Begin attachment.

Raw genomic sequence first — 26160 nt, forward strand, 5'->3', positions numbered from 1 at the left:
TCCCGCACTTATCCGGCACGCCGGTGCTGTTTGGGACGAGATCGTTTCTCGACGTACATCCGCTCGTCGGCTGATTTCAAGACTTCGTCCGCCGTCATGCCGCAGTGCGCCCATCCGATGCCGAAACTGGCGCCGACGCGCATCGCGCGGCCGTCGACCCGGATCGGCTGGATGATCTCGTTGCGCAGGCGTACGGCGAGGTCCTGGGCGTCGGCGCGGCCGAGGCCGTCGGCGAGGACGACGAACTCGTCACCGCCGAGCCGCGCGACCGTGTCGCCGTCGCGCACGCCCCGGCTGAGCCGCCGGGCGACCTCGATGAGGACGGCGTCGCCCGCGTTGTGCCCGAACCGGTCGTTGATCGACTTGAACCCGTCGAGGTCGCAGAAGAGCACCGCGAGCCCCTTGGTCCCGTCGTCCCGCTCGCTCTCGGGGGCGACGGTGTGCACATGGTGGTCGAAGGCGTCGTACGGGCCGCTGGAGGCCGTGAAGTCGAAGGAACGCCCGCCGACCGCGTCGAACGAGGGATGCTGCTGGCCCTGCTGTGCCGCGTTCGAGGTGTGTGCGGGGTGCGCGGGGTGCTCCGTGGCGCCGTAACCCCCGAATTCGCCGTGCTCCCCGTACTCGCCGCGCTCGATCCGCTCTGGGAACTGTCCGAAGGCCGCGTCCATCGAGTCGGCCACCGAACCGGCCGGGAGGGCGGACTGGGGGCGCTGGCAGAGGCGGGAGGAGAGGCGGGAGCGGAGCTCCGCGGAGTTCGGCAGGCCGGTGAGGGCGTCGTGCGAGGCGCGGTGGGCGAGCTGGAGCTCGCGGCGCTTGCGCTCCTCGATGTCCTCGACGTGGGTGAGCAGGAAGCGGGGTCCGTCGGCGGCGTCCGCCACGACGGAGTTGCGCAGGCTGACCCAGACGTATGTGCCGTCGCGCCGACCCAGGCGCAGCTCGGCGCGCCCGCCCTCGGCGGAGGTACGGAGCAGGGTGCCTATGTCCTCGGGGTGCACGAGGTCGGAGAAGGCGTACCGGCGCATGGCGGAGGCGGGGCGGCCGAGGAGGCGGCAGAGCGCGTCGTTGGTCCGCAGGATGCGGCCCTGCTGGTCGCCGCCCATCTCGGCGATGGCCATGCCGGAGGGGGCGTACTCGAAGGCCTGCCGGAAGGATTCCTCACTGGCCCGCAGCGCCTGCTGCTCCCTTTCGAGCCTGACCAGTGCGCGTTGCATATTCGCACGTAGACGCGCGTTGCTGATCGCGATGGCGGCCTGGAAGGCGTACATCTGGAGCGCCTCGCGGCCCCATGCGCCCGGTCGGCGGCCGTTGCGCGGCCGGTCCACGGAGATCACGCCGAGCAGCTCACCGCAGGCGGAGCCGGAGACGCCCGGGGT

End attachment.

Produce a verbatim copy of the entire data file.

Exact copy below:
Raw genomic sequence first — 26160 nt, forward strand, 5'->3', positions numbered from 1 at the left:
TCCCGCACTTATCCGGCACGCCGGTGCTGTTTGGGACGAGATCGTTTCTCGACGTACATCCGCTCGTCGGCTGATTTCAAGACTTCGTCCGCCGTCATGCCGCAGTGCGCCCATCCGATGCCGAAACTGGCGCCGACGCGCATCGCGCGGCCGTCGACCCGGATCGGCTGGATGATCTCGTTGCGCAGGCGTACGGCGAGGTCCTGGGCGTCGGCGCGGCCGAGGCCGTCGGCGAGGACGACGAACTCGTCACCGCCGAGCCGCGCGACCGTGTCGCCGTCGCGCACGCCCCGGCTGAGCCGCCGGGCGACCTCGATGAGGACGGCGTCGCCCGCGTTGTGCCCGAACCGGTCGTTGATCGACTTGAACCCGTCGAGGTCGCAGAAGAGCACCGCGAGCCCCTTGGTCCCGTCGTCCCGCTCGCTCTCGGGGGCGACGGTGTGCACATGGTGGTCGAAGGCGTCGTACGGGCCGCTGGAGGCCGTGAAGTCGAAGGAACGCCCGCCGACCGCGTCGAACGAGGGATGCTGCTGGCCCTGCTGTGCCGCGTTCGAGGTGTGTGCGGGGTGCGCGGGGTGCTCCGTGGCGCCGTAACCCCCGAATTCGCCGTGCTCCCCGTACTCGCCGCGCTCGATCCGCTCTGGGAACTGTCCGAAGGCCGCGTCCATCGAGTCGGCCACCGAACCGGCCGGGAGGGCGGACTGGGGGCGCTGGCAGAGGCGGGAGGAGAGGCGGGAGCGGAGCTCCGCGGAGTTCGGCAGGCCGGTGAGGGCGTCGTGCGAGGCGCGGTGGGCGAGCTGGAGCTCGCGGCGCTTGCGCTCCTCGATGTCCTCGACGTGGGTGAGCAGGAAGCGGGGTCCGTCGGCGGCGTCCGCCACGACGGAGTTGCGCAGGCTGACCCAGACGTATGTGCCGTCGCGCCGACCCAGGCGCAGCTCGGCGCGCCCGCCCTCGGCGGAGGTACGGAGCAGGGTGCCTATGTCCTCGGGGTGCACGAGGTCGGAGAAGGCGTACCGGCGCATGGCGGAGGCGGGGCGGCCGAGGAGGCGGCAGAGCGCGTCGTTGGTCCGCAGGATGCGGCCCTGCTGGTCGCCGCCCATCTCGGCGATGGCCATGCCGGAGGGGGCGTACTCGAAGGCCTGCCGGAAGGATTCCTCACTGGCCCGCAGCGCCTGCTGCTCCCTTTCGAGCCTGACCAGTGCGCGTTGCATATTCGCACGTAGACGCGCGTTGCTGATCGCGATGGCGGCCTGGAAGGCGTACATCTGGAGCGCCTCGCGGCCCCATGCGCCCGGTCGGCGGCCGTTGCGCGGCCGGTCCACGGAGATCACGCCGAGCAGCTCACCGCAGGCGGAGCCGGAGACGCCCGGGGT